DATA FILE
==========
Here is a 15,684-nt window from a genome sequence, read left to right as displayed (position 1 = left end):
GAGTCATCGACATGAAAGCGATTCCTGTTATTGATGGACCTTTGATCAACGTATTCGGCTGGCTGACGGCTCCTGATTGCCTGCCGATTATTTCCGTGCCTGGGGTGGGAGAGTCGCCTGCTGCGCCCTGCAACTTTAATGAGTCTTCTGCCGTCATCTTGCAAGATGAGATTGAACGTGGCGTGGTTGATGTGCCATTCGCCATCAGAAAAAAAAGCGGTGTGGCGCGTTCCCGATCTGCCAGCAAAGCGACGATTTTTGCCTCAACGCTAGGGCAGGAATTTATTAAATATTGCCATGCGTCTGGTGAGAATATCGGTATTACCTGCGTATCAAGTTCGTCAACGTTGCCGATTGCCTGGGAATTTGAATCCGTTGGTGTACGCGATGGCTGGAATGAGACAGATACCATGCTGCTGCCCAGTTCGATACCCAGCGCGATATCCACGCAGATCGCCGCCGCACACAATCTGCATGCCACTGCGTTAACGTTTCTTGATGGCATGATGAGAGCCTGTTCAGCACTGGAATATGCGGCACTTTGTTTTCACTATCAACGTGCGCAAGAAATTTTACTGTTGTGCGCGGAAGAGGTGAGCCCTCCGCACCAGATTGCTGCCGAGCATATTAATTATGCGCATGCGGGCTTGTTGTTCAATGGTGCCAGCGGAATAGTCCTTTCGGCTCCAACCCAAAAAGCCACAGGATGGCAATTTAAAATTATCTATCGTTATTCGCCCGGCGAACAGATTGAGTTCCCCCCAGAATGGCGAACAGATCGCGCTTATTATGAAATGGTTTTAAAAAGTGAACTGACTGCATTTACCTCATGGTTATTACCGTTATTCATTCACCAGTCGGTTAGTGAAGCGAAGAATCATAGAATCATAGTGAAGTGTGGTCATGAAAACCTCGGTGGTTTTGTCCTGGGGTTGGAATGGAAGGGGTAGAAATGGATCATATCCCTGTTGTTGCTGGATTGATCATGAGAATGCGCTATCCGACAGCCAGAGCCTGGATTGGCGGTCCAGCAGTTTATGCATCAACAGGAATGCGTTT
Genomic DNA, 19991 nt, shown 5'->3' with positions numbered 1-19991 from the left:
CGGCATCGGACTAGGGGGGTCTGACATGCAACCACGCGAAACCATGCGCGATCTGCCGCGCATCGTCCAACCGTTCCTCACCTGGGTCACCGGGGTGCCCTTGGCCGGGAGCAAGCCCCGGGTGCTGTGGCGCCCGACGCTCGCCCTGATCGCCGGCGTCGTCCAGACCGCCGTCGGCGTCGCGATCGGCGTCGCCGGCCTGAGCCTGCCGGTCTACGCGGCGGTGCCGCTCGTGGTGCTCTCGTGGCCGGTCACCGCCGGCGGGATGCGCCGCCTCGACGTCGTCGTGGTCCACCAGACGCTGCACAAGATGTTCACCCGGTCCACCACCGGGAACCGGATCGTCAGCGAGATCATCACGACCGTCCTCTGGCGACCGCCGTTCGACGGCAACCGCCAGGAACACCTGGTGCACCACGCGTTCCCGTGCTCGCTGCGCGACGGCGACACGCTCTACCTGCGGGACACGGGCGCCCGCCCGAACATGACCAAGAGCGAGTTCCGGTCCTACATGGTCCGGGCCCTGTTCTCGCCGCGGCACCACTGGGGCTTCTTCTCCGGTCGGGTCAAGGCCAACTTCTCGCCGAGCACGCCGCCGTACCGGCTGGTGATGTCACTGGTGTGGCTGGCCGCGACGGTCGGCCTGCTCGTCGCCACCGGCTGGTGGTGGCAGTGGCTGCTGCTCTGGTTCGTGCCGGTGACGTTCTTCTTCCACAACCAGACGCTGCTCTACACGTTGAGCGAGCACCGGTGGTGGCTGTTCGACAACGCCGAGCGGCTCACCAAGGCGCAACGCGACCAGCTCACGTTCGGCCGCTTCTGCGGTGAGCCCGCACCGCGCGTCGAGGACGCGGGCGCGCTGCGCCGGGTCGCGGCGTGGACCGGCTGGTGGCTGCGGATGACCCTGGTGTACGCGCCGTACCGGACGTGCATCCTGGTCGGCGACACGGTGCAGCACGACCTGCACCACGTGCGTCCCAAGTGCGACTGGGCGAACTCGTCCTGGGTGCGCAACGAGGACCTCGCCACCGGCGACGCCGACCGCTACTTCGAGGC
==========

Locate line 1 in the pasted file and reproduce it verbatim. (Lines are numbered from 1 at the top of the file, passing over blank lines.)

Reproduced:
Here is a 15,684-nt window from a genome sequence, read left to right as displayed (position 1 = left end):